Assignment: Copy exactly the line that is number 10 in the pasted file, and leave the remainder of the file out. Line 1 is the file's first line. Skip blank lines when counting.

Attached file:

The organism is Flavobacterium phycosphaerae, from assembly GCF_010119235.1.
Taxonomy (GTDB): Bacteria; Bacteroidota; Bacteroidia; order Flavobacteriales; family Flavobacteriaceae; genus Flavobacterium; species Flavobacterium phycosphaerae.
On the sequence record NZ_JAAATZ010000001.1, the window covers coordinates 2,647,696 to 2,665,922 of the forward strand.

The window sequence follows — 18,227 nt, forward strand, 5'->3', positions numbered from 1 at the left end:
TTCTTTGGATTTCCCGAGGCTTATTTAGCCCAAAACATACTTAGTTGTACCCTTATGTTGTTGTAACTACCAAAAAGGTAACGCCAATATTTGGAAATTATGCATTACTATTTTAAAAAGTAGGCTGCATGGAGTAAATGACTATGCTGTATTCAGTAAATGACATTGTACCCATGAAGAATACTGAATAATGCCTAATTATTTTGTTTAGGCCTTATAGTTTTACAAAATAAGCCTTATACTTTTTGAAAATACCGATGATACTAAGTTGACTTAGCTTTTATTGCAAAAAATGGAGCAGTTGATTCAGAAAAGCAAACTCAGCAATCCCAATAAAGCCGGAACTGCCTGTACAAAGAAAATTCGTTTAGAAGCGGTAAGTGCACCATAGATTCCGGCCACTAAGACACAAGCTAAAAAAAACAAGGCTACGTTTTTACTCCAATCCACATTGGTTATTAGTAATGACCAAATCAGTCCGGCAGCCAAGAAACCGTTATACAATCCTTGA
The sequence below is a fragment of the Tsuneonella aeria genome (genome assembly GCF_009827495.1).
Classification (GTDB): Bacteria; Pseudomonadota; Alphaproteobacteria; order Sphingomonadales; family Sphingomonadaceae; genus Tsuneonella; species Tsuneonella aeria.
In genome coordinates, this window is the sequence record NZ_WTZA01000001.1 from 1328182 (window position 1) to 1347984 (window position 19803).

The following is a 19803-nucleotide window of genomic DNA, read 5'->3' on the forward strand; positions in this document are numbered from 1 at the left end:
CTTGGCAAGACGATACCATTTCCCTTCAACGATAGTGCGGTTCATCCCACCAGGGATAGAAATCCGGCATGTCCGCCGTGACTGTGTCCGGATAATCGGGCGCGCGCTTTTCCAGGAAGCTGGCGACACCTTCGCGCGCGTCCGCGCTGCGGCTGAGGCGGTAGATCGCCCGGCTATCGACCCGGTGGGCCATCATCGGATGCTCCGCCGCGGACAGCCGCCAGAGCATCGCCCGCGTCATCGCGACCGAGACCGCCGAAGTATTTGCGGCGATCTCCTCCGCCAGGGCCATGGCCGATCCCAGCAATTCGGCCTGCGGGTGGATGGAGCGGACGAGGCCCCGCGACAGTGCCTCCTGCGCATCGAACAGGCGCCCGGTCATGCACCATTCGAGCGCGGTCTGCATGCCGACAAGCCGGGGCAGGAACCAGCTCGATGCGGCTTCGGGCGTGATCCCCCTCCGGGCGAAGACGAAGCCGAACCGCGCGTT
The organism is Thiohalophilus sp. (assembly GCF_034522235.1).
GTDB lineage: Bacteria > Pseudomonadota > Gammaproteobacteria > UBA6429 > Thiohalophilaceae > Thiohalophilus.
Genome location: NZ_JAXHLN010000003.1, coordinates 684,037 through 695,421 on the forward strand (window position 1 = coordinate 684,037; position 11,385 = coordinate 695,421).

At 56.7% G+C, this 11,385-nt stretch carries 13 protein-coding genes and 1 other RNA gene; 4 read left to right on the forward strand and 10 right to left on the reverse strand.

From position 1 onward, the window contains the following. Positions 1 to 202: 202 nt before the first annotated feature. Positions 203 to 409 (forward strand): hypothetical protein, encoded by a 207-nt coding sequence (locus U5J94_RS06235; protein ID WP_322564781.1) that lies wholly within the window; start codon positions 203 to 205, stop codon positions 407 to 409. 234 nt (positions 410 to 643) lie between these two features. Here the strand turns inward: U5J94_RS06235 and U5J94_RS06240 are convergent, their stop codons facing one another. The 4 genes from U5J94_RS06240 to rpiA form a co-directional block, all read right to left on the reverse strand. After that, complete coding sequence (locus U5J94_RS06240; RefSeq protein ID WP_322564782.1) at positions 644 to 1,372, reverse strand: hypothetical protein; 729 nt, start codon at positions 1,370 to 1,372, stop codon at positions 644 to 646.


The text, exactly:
CTTGGCAAGACGATACCATTTCCCTTCAACGATAGTGCGGTTCATCCCACCAGGGATAGAAATCCGGCATGTCCGCCGTGACTGTGTCCGGATAATCGGGCGCGCGCTTTTCCAGGAAGCTGGCGACACCTTCGCGCGCGTCCGCGCTGCGGCTGAGGCGGTAGATCGCCCGGCTATCGACCCGGTGGGCCATCATCGGATGCTCCGCCGCGGACAGCCGCCAGAGCATCGCCCGCGTCATCGCGACCGAGACCGCCGAAGTATTTGCGGCGATCTCCTCCGCCAGGGCCATGGCCGATCCCAGCAATTCGGCCTGCGGGTGGATGGAGCGGACGAGGCCCCGCGACAGTGCCTCCTGCGCATCGAACAGGCGCCCGGTCATGCACCATTCGAGCGCGGTCTGCATGCCGACAAGCCGGGGCAGGAACCAGCTCGATGCGGCTTCGGGCGTGATCCCCCTCCGGGCGAAGACGAAGCCGAACCGCGCGTT